Previous
Next

8 Ways Ableism Shows Up in Religious Spaces

The progressive church speaks to the role of inclusion as foundational; however, people who experience disabilities are often forgotten, ignored, and sidelined by the institution and ministries. This, along with countless other means, is an example of ableism – the discrimination and oppression against a person with a disability. As the church moves forward in its mission of full inclusion, we must be aware of how ableism presents itself in our religious spaces. Here are just 8 Ways Ableism Shows Up in Religious Spaces:

More

SETTING THE INNER COMPASS- September 2020

Reading poetry is one of the ways some of us nourish our faith, a way we set or reset our inner compass and stay focused on the big picture, on the spiritual journey. This month’s ‘Setting the Inner Compass’ is about Jane Kenyon and offers two of her poems. Jane Kenyon was born in Ann Arbor in 1947. She died in April 1995 after a fifteen-month struggle with leukemia. Her poems reflect both her struggle with depression and her faith. The New York Times review of her last collection, Otherwise: New and Selected Poems, talks about her Christian faith this way, “In ecstasy Kenyon sees the world as a kind of threshold

More
  • 4 mins read

    It is far past time that people of the Christian faith show up for racial justice in our country especially since many churches and religious institutions have perpetuated racist systems. Christianity is a faith of love and justice, not one that should be tied to nationalism, tyranny, or systems of

    More
  • 11 mins read

    The story of the Canaanite woman infuriates me. Commentators and scholars, particularly male identifying ones, that focus on this woman’s persistence (which is notable) often make me wonder why we can’t hold Jesus accountable for his actions toward her? Breaking down this story we see that Jesus, after he gives

    More
  • 15 mins read

    I know you; you’re an ally. You read the books, you listen to the podcasts, and you wear the pins. I get it. (Here’s a secret — I have all the pins, too.) Recently, I was quarantine cooking and listening to the Queerology podcast, “On Performative Allyship and Black Joy,”

    More
  • 5 mins read

    As the call for racial justice for our Black siblings echoes throughout the country, it has not only hit large cities, but also small communities. Local ministry leaders are calling out racism and white supremacy within their own contexts. Jeff Moles, a Christian educator in Owensboro, Kentucky, recently submitted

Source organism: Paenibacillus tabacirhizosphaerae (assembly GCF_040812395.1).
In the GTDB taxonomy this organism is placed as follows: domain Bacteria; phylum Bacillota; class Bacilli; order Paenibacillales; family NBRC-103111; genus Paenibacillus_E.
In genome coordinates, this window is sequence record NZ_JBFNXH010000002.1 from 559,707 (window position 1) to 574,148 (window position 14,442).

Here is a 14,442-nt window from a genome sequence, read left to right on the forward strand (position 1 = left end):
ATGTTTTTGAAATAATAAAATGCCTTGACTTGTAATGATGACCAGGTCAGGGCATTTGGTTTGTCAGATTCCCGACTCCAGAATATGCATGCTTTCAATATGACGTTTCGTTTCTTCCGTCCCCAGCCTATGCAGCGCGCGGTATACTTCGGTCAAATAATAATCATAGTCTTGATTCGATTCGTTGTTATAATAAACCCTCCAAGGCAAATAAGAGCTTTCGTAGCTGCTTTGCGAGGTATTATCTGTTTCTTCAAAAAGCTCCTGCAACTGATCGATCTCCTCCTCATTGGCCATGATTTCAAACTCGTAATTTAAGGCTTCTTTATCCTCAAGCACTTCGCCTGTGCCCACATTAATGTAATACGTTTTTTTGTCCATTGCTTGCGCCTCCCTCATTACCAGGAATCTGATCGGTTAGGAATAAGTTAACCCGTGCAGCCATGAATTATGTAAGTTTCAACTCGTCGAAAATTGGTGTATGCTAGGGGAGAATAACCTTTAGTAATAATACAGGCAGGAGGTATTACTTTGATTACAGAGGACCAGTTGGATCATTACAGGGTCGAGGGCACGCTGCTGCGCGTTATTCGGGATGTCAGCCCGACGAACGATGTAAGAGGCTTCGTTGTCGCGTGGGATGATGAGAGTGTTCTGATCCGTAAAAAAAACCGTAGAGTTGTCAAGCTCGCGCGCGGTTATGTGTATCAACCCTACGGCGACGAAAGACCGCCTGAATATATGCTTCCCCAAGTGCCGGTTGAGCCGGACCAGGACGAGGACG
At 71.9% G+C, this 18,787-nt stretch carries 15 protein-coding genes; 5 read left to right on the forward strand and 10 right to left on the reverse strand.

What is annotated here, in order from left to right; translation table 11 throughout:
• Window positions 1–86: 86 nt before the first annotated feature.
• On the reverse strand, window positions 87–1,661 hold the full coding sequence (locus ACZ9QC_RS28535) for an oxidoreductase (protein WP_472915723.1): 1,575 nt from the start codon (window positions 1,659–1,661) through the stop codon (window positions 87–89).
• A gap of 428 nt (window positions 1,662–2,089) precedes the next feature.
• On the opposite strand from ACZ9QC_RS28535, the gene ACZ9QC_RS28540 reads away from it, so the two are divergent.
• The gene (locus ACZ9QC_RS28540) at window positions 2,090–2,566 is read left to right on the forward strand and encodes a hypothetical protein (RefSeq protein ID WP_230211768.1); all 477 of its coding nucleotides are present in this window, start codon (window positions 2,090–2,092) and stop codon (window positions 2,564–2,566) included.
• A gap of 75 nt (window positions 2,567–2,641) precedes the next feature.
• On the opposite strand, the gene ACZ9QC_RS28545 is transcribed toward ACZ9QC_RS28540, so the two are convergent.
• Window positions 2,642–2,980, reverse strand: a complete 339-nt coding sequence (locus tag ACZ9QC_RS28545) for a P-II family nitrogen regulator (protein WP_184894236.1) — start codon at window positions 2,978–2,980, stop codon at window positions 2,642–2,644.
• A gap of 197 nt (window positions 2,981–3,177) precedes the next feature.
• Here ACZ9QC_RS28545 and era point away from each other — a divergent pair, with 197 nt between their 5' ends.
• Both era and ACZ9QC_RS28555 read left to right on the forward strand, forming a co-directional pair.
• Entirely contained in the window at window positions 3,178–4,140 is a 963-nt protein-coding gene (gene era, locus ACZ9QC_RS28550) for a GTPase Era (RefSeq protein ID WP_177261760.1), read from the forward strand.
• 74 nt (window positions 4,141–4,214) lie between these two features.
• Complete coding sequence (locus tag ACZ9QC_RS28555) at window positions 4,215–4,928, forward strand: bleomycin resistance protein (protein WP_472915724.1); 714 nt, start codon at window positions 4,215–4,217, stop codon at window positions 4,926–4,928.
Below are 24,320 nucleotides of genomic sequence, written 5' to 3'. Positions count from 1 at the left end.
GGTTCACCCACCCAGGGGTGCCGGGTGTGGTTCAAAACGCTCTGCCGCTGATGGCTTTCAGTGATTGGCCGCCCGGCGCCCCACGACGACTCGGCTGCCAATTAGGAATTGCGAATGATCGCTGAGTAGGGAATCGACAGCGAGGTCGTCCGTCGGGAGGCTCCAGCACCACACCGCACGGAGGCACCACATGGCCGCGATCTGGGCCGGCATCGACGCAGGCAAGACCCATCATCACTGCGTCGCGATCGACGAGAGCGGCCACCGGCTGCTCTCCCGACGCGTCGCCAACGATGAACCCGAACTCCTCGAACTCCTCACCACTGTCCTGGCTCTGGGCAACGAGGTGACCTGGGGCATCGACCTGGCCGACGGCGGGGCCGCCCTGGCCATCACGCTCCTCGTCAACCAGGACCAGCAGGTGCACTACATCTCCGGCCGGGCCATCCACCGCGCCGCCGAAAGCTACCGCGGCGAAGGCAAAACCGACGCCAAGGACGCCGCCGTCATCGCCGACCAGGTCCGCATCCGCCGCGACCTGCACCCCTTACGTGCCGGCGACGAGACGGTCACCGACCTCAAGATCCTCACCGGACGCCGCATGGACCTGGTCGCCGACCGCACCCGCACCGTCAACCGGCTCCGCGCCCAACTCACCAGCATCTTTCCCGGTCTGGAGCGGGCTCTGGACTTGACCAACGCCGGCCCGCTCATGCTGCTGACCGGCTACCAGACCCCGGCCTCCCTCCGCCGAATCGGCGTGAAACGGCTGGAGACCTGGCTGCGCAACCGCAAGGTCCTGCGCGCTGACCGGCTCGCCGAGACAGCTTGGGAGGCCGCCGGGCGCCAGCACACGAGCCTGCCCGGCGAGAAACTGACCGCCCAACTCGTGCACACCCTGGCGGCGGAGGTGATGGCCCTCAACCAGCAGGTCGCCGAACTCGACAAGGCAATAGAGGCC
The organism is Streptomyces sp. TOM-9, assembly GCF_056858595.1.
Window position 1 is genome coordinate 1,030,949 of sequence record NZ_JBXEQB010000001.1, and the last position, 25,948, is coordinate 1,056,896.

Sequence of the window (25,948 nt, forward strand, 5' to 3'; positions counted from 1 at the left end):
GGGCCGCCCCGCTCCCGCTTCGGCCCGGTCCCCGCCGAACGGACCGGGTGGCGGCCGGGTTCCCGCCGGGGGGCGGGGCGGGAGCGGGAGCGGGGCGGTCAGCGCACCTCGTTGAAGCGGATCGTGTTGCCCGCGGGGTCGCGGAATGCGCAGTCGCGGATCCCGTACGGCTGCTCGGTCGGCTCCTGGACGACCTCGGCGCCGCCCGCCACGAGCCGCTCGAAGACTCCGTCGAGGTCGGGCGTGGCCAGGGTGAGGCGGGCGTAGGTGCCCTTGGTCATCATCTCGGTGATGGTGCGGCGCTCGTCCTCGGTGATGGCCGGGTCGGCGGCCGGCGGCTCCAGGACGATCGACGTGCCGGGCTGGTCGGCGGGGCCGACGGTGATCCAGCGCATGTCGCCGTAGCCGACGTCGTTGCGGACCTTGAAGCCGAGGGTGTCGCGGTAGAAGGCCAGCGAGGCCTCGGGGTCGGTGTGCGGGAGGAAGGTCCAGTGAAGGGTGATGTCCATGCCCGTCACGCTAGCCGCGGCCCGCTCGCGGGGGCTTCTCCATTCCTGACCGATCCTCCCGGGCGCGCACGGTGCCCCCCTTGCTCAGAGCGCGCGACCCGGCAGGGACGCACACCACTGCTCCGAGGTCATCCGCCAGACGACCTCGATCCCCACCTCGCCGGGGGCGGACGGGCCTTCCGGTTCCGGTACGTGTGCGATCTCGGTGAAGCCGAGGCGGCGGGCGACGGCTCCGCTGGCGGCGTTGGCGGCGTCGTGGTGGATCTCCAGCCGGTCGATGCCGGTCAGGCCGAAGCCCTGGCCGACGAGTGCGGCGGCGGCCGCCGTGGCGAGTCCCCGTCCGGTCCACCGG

More
  • 7 mins read

    On any given Sunday morning these days, we gather around our laptops or phones, or gather in small, distant family groups in our churches’ sanctuaries to worship and to hear a word from God. In the context of our beautiful liturgical traditions, we are comforted by the familiar rhythm of

    More
  • 5 mins read

    As the pandemic continues to spiral out of control, it has consumed news media making little to no room for the fact that the US Justice Department has executed 3 men in the past couple of weeks. In the state of Tennessee, executions resumed in 2018 and has since executed

    More
  • 5 mins read

    Scattered throughout this country, both North and South, are statues and monuments dedicated to the remembrance of specific people in a specific time and place. For the South, it is quite common to stroll through a park and see the bust or a full figured cast of a man

    More
  • 21 mins read

    On a chilly day in February of this year, I was enjoying a delightful time with one of my daughters, replacing the radiator on her hand-me-down, 240,000 mile vehicle. Changing the radiator in the middle of my southwest Baltimore street made for some unexpectedly wonderful encounters. There was

    More
  • 42 mins read

    Initially, it seemed like small talk on a typical Sunday afternoon. That, at least, is what I imagined when I sat down at a round table with Treshawna Williams, LaChelle Rice, and Phyllis Scott in Reid Chapel, just outside the main sanctuary of the First & Franklin Presbyterian Church, in

    More
  • 5 mins read

    For many white folk, the image of Christ as a white man is normal. Portraits by the famous artist, Warren Sallman, hung is many white households instilling the image of the white Jesus in the minds of white church members. When a Google search is conducted to find images

    More
  • 5 mins read

    Anti-racism work and training is by no means work that needs to be done in silos. But when it comes to dismantling white supremacy and racism, white people and people of color have different work to do. This means that white people need to do the work separate from their

    More

Our Country is in the Midst of Twin Pandemics

Our country is in the midst of twin pandemics. One, the coronavirus pandemic, is dominating headlines. The other is a nationwide spike in gun violence. Gun violence is up in cities across the country. On Independence Day Weekend, violence broke out in cities nationwide, including two shootings in my hometown of Dallas that left one dead and four wounded. That local violence has tragically continued since then. Summer violence is, sadly, an American tradition. Each summer, as the temperature goes up, so do incidents of gun violence. This year, if anything, is worse than usual. In June, murder and shootings increased in Chicago and New York despite falls in other kinds of crime compared to years past.

More

CRISIS MINISTRY CAPACITY: Now is the time to build more of it.

“Don’t just do something, stand there.” The first thing to do in a crisis or even disaster is not to panic. This is not “fight, flight, or paralysis,” but steadiness, rooted in the inner security of faith. A national or international crisis is something that it helps to have a denomination to address, and an

More